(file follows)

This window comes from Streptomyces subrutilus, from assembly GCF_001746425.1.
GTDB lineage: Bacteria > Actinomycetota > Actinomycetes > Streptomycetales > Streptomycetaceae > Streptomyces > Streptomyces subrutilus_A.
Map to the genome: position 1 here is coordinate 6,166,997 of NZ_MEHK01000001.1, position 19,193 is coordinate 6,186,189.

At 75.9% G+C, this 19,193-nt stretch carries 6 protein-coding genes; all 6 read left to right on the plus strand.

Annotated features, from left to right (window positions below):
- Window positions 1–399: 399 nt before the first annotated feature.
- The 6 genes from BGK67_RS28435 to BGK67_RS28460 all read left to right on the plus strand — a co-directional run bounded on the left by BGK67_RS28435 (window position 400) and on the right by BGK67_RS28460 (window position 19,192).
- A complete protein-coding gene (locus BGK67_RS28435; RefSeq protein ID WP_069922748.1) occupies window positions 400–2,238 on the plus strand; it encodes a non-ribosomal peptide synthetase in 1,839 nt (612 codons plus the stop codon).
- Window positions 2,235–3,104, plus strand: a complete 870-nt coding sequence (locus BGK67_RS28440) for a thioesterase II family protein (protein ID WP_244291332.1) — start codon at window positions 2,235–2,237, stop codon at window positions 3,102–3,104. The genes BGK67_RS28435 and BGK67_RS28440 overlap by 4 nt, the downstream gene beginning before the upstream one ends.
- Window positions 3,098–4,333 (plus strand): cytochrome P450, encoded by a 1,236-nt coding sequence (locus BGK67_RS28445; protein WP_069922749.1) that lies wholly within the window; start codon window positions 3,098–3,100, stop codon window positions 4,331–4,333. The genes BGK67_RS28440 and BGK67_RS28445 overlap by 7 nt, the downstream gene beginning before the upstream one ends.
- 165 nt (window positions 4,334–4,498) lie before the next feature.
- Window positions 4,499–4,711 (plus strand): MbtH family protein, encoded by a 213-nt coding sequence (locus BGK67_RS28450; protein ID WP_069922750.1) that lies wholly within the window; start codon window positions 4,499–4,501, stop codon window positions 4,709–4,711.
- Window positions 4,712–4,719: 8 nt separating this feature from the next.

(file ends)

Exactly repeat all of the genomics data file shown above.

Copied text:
This window comes from Streptomyces subrutilus, from assembly GCF_001746425.1.
GTDB lineage: Bacteria > Actinomycetota > Actinomycetes > Streptomycetales > Streptomycetaceae > Streptomyces > Streptomyces subrutilus_A.
Map to the genome: position 1 here is coordinate 6,166,997 of NZ_MEHK01000001.1, position 19,193 is coordinate 6,186,189.

At 75.9% G+C, this 19,193-nt stretch carries 6 protein-coding genes; all 6 read left to right on the plus strand.

Annotated features, from left to right (window positions below):
- Window positions 1–399: 399 nt before the first annotated feature.
- The 6 genes from BGK67_RS28435 to BGK67_RS28460 all read left to right on the plus strand — a co-directional run bounded on the left by BGK67_RS28435 (window position 400) and on the right by BGK67_RS28460 (window position 19,192).
- A complete protein-coding gene (locus BGK67_RS28435; RefSeq protein ID WP_069922748.1) occupies window positions 400–2,238 on the plus strand; it encodes a non-ribosomal peptide synthetase in 1,839 nt (612 codons plus the stop codon).
- Window positions 2,235–3,104, plus strand: a complete 870-nt coding sequence (locus BGK67_RS28440) for a thioesterase II family protein (protein ID WP_244291332.1) — start codon at window positions 2,235–2,237, stop codon at window positions 3,102–3,104. The genes BGK67_RS28435 and BGK67_RS28440 overlap by 4 nt, the downstream gene beginning before the upstream one ends.
- Window positions 3,098–4,333 (plus strand): cytochrome P450, encoded by a 1,236-nt coding sequence (locus BGK67_RS28445; protein WP_069922749.1) that lies wholly within the window; start codon window positions 3,098–3,100, stop codon window positions 4,331–4,333. The genes BGK67_RS28440 and BGK67_RS28445 overlap by 7 nt, the downstream gene beginning before the upstream one ends.
- 165 nt (window positions 4,334–4,498) lie before the next feature.
- Window positions 4,499–4,711 (plus strand): MbtH family protein, encoded by a 213-nt coding sequence (locus BGK67_RS28450; protein ID WP_069922750.1) that lies wholly within the window; start codon window positions 4,499–4,501, stop codon window positions 4,709–4,711.
- Window positions 4,712–4,719: 8 nt separating this feature from the next.